The Science Behind Fire

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muhammadmohsinali
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The Science Behind Fire

Post by muhammadmohsinali » Sat Feb 04, 2012 11:49 pm

What is fire made of?Fire is a combination of chemical and physical changes in which substances interact to release heat, light, smoke and ash. Whether it is a fire in electrical insulation, an oil fire or a simple domestic fire, they all require three ingredients – combustible material, oxygen and a thermal trigger.If one of these is absent, the fire goes out. This principle is the basis of fire-fighting, which aims to cool the flames by smothering them, removing oxygen, or depriving them of fuel.Combustible material often consists mainly of carbon and hydrogen and can be almost anything solid, liquid or gaseous, from hydrogen to wax, oil, wood and plastic. Even metal will burn provided the temperature is high enough.Sufficient quantities of oxygen are usually supplied by the air, and the energy to light a fire is produced by friction or sparks.Why will a piece of flint produce sparks?Flint produces sparks because it is so hard. However, pieces of flint are only striking tools, and the sparks themselves come from a sparking material such as pyrite - a compound of iron and sulfur – steel, or a composite metal with iron content.In the Stone Age, a firelighter was often a lump of pyrite, a firestone to strike it on and some dried moss or the tinder fungus sometimes known as touchwood. In medieval pistols, the flint created the spark by striking iron, while in today’s disposable cigarette lighters a friction wheel creates tiny sparks from a composite metal which ignites the flow of gas.Expensive lighters use piezoelectric quartz crystals to produce sparks.Why are candle flames yellow?The colour of a flame is the result of several factors - the temperature of the flame, the chemical composition of the fuel that sustains it and the eye’s ability to perceive it.The predominant yellow colour comes from burning carbon molecules. After the heat has stripped the wax from the wick, the carbon initially clumps together into soot particles, which then burn further up with a bright light fed by oxygen in the air.The presence of some metal atoms in a flame can give rise to a rich range of colours. However, what an observer sees depends partly on the structure of the human eye, which is less sensitive to some colours than others.Reds appear less intense than yellows or greens, and so the flame may appear to be mostly yellow.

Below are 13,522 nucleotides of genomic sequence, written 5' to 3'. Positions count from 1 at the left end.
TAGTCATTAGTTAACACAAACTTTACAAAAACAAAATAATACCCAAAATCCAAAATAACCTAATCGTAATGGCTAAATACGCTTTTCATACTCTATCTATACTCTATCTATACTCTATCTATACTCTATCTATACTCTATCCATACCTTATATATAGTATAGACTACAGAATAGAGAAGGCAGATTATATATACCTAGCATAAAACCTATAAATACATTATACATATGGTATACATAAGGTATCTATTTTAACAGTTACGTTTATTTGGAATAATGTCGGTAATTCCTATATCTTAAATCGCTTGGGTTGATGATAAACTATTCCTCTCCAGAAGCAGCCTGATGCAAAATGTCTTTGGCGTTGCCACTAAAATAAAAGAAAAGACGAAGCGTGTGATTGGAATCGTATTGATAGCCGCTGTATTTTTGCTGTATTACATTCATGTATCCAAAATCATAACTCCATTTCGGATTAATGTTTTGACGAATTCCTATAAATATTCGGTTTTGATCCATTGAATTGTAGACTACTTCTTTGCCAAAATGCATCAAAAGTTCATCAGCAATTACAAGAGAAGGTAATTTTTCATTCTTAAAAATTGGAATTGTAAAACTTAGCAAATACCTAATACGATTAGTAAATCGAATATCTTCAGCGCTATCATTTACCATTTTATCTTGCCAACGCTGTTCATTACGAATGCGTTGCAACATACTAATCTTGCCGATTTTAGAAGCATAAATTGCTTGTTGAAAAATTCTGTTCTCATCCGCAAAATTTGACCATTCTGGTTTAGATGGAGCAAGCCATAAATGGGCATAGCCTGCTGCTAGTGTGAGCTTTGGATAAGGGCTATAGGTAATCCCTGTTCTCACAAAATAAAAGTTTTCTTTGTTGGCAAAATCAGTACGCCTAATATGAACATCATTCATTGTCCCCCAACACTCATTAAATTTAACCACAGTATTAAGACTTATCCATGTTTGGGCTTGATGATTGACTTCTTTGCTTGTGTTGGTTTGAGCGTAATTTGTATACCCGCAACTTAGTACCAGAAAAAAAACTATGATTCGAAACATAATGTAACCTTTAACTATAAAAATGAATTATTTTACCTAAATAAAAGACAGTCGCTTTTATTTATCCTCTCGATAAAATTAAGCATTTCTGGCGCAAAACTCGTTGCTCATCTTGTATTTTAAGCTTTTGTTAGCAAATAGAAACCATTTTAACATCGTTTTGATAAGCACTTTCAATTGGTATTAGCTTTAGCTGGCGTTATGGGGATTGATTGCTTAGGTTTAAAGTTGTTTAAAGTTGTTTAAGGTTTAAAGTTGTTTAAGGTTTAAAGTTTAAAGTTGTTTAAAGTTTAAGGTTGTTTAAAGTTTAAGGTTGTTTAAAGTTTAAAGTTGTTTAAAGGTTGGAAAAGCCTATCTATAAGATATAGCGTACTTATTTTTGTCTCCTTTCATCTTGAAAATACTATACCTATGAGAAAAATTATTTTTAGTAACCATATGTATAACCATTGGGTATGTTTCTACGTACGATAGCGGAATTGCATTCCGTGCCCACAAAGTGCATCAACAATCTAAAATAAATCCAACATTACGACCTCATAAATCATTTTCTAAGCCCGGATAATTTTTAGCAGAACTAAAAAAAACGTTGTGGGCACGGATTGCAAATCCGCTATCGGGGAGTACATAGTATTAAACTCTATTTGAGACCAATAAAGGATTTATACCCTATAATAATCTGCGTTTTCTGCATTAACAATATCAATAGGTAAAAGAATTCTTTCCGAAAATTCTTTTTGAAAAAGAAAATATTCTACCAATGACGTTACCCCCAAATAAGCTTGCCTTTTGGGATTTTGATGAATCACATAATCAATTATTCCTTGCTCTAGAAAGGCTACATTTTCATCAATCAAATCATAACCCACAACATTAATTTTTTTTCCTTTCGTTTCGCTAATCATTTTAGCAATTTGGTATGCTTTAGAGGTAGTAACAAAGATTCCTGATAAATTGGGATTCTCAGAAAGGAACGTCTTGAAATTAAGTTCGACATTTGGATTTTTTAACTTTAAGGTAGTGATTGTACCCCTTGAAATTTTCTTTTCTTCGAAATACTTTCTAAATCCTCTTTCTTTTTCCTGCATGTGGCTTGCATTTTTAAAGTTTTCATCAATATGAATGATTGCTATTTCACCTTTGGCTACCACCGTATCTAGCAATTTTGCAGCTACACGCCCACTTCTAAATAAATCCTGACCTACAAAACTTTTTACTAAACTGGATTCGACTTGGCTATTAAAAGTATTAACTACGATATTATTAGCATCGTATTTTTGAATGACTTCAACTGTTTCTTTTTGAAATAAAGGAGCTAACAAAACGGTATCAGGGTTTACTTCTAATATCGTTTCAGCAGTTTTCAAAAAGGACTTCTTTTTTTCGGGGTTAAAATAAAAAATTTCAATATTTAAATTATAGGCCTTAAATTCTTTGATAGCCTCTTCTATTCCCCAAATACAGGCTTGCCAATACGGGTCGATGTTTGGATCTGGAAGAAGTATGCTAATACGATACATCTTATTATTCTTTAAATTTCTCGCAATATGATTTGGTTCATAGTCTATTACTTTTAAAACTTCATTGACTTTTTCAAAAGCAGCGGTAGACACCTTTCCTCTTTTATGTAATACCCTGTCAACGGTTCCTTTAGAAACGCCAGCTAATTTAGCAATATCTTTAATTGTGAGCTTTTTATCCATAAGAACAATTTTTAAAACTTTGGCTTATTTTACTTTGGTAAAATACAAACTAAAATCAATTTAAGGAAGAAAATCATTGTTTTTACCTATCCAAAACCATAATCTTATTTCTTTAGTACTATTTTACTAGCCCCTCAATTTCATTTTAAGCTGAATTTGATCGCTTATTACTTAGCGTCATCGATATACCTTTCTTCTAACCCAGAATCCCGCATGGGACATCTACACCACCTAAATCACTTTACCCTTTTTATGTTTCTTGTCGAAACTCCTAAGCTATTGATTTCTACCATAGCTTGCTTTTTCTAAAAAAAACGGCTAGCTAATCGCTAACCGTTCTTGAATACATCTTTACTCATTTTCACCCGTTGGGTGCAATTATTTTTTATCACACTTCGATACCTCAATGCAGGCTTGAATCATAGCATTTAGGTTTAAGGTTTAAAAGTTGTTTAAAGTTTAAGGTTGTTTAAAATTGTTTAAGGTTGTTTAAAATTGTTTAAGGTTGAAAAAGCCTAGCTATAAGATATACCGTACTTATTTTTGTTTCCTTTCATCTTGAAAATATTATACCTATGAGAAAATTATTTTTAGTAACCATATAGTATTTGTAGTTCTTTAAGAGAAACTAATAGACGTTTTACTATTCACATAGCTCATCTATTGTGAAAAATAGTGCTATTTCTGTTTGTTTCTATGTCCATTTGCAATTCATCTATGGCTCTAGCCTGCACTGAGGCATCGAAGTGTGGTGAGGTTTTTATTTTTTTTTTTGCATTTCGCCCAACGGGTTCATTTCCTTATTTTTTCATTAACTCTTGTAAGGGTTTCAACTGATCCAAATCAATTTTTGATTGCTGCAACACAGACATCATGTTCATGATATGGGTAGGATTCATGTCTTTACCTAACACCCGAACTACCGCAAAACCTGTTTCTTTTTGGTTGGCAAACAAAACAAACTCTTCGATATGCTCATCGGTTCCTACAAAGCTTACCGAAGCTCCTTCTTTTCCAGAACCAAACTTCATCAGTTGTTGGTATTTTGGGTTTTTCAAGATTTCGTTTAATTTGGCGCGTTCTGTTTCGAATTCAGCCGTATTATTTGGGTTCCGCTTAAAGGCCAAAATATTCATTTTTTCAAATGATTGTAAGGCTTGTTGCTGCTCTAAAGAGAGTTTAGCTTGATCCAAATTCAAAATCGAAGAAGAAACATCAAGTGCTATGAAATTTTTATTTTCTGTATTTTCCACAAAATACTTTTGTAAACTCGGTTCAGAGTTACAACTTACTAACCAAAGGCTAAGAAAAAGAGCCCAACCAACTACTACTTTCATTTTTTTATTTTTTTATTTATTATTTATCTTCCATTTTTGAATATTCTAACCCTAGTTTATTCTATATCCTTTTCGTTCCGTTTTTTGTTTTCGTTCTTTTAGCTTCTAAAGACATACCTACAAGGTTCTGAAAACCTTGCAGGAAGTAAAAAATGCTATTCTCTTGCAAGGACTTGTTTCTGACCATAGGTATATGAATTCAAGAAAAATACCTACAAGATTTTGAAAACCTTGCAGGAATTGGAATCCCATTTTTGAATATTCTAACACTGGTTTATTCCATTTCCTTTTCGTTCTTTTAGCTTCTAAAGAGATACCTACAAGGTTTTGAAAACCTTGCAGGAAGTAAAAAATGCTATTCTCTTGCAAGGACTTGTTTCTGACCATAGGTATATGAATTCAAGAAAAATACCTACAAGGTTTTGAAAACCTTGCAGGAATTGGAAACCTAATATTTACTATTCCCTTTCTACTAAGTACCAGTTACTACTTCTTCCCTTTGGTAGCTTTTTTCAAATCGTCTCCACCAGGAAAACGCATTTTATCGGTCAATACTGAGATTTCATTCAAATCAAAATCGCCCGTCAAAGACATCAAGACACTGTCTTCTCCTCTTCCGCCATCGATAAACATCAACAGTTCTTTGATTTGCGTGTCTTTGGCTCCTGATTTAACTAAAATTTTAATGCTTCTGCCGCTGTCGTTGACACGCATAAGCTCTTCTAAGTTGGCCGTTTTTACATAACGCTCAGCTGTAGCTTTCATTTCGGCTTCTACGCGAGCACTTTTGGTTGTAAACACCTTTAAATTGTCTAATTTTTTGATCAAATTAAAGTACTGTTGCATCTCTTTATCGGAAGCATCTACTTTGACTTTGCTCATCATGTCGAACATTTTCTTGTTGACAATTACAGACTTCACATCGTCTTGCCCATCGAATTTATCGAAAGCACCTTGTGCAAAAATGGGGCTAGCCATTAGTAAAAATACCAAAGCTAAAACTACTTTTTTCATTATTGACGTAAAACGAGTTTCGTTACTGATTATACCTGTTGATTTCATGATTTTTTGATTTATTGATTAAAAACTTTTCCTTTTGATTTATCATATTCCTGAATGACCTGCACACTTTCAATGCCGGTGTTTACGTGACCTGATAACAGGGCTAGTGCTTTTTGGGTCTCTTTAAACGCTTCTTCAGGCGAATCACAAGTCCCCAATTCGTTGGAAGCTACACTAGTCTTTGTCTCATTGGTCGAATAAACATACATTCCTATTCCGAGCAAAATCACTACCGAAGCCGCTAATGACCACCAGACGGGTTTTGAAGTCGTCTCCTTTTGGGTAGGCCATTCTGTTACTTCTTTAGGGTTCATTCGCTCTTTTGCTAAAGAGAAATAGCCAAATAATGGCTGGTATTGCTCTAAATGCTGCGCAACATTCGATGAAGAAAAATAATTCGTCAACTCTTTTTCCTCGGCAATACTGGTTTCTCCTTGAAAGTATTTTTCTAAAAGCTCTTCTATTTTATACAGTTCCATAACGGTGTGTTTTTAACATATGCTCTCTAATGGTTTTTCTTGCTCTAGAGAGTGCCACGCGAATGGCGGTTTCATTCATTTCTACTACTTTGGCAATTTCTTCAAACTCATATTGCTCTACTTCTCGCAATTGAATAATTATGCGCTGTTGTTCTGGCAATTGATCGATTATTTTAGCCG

spearss91
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Re: The Science Behind Fire

Post by spearss91 » Tue Sep 10, 2013 3:51 pm

This is interesting science behind the fire...
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